Advanced Wound Management with a New Trocar/Cannula Entry System
A redesigned 23-gauge ESA system greatly reduces the amount of force needed to enter the eye.
By Philip Ferrone, MD
In addition to its new combined vitrectomy and phacoemulsification system, the Stellaris PC, Bausch + Lomb has introduced a redesigned 23-gauge Entry Site Alignment (ESA) system for vitrectomy. While the trocar/cannula entry system is not part of the Stellaris PC, per se, it is certainly an integral part of working with it.
The previously available 23-gauge ESA system created excellent wounds. As many of us know, it had a marker on one end, which was convenient, and it had a hypodermic needle-type blade along with a polyimide cannula. One criticism of that entry system, however, was that it required some extra force to enter the eye. The new 23-gauge ESA doesn't require that force. Entering the eye with the cannula requires only about half of the force, 377 grams compared with 750 grams (Figure 1). This vast improvement has been accomplished while the excellent wound and healing characteristics have been maintained. The required force of the ESA system is now approximately the same as what is required with the Alcon Edge Plus (Figure 2).
Figure 1. The redesigned 23-gauge Entry Site Alignment (ESA) system for vitrectomy requires far less force to enter the eye.
Figure 2. Comparison of force required to enter the eye using the B + L ESA system and the Alcon Edge Plus. The wounds pictured here are 90-degree entries, which are typically not done, but the images provide an idea of the resultant wound contours.
IMPROVED BLADE DESIGN
An enhanced blade design for the 23-gauge ESA system is largely responsible for easier insertion. The trocar tip is designed to create tighter sclerotomies, which provide better cannula retention. The cannula does not tend to migrate out of the wound as we've seen occur in the past with various systems.
The following additional new features also contribute to improved insertion:
■ The trocar tip has a longer taper that provides more cutting surface. This enables a more shallow entry for the very flat angles that we enter with now, with 23-gauge especially, so that we create a long tunnel for a nonleaking wound. The blade length, before it reaches the cannula, is approximately 4 mm, which is plenty of distance for making a tight wound.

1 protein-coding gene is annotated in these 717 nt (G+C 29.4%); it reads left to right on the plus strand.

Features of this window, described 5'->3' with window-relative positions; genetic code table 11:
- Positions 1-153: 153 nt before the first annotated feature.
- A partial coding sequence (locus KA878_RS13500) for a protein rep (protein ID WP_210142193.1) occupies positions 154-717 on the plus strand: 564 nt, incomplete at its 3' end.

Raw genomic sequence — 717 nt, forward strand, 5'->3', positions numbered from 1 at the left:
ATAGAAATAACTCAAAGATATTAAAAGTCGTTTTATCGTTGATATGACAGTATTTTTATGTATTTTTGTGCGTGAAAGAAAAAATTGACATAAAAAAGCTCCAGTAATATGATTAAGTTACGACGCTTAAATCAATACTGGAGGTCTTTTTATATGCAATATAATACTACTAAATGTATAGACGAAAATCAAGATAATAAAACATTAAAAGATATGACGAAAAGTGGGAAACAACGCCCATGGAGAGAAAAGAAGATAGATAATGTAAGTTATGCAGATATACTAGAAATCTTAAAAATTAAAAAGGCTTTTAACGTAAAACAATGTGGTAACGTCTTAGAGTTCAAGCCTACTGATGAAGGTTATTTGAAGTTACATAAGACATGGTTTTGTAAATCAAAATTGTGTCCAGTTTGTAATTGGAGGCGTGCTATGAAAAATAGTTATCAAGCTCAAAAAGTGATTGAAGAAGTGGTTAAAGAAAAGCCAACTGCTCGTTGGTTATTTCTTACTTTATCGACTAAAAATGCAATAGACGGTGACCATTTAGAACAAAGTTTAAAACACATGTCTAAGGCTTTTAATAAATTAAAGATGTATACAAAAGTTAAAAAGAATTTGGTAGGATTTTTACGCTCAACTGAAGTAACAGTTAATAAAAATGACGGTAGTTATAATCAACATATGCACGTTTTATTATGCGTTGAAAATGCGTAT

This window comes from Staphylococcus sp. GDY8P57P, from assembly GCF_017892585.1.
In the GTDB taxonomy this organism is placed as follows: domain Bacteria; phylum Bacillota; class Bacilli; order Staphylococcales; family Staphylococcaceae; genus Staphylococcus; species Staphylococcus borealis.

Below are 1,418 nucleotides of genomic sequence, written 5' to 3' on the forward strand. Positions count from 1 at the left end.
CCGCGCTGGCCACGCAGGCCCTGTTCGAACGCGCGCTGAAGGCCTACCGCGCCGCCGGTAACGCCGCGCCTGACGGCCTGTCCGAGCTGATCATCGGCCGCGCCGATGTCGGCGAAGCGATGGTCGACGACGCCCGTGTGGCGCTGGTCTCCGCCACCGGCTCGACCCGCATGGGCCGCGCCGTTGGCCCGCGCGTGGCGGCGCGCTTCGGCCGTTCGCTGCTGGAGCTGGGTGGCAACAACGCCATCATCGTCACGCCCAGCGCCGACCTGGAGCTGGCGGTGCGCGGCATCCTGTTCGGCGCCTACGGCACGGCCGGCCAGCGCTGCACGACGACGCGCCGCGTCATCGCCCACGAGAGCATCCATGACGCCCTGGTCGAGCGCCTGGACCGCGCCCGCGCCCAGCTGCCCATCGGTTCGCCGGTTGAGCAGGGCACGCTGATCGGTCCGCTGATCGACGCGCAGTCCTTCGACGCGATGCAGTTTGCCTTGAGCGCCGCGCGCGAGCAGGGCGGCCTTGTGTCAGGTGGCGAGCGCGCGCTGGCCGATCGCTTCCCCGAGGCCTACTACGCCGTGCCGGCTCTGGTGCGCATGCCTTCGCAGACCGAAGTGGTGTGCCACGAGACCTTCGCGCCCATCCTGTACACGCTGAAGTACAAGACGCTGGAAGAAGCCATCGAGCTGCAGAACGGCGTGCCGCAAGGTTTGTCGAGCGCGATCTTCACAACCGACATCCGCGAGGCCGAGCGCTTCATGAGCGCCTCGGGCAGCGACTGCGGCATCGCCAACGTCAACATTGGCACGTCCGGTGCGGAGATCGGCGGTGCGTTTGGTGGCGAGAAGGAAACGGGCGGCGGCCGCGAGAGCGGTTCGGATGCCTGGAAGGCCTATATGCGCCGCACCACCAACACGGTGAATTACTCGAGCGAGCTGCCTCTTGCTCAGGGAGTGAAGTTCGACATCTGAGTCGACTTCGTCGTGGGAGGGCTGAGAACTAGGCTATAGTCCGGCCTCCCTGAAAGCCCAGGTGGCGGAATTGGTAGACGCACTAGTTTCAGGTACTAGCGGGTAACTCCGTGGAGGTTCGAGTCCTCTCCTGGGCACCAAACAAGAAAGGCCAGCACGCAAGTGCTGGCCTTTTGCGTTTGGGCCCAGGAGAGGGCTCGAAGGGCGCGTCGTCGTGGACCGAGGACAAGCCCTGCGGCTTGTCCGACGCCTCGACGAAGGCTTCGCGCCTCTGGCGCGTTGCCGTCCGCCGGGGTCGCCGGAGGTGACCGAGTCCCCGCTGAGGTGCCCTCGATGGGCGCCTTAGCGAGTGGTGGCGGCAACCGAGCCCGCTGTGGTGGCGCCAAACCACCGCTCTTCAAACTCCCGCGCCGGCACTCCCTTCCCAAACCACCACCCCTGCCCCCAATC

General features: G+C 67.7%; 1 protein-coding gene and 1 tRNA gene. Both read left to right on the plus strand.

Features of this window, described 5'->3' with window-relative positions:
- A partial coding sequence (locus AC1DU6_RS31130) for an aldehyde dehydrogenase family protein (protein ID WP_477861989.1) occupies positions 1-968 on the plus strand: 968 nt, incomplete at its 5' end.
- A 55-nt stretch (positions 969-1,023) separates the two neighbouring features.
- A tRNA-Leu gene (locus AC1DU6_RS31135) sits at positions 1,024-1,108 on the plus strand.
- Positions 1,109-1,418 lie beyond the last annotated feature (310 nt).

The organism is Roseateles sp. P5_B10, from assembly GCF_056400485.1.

■ The gap between the cannula and the trocar shaft has been closed, which minimizes potential tissue friction.
■ The chamfer on the leading edge of the polyimide cannula is very close to the edge of the blade. This allows the cannula to gently glide tissue away during insertion.
■ The cannula is 4 mm long, which is optimal for avoiding suprachoroidal infusion and not too long to prevent or hamper anterior vitreous manipulations.
■ The blade tip is rounded and made from a durable material that resists bending or dulling. New manufacturing techniques are being used so the consistency of the blades is better as well.
■ A solid needle has replaced the hollow needle and it displaces less tissue.
When the new entry system is tested in simulated eye medium, we can see how all of these new elements working together reduce the force required for entering the eye to levels comparable with other currently available systems (Figure 3). Of course, we see an increase in force as the tip penetrates the sclera. Another small blip occurs where the blade gets wider. Then right at the cannula junction the maximal force is required, but the value is low.
Figure 3. Insertion force with the 23-gauge Entry Site Alignment system. A) tissue entry as the trocar penetrates the sclera B) maximal tissue force as the tissue is cut C) shaft entry as the smooth shaft passes through the tunnel incision D) maximal insertion force as the cannula enters the eye.
Images of entries into rabbit eyes illustrate corresponding improvement in wound construction (Figure 4). At 1 week, the wounds are very well healed, with no avulsion of tissue and no blunting of the leading edge of wound tissue.
Figure 4. Wound in rabbit sclera one week after insertion of the 23-gauge ESA system. The wound has healed well, with no avulsion of tissue or blunting of the wound edges.
EARLY EXPERIENCES ARE POSITIVE
In my experience with the new 23-gauge ESA system, the changes in design make a noticeable difference. I can enter the eye smoothly and easily while holding it with only a cotton swab. I have only needed a cotton swab for disengaging the cannulas as well. Once I make my flat entry into the sclera and make the perpendicular incision, I haven't needed forceps to grasp the cannulas to unlock them from the trocars, which is very convenient. The cannula plugs are just snug enough and go in and out easily.
Also, it's not difficult to see the lumen of the cannulas without using the microscope. When the cannulas are removed from the eye at the end of a case, the wounds are barely visible and not leaking. I've been impressed with the fact that I can use only a Q-tip for counter-traction and make a very shallow, excellent wound with this new entry system.
Dr. Ferrone specializes in pediatric and adult retinal diseases at Long Island Vitreoretinal Consultants in New York.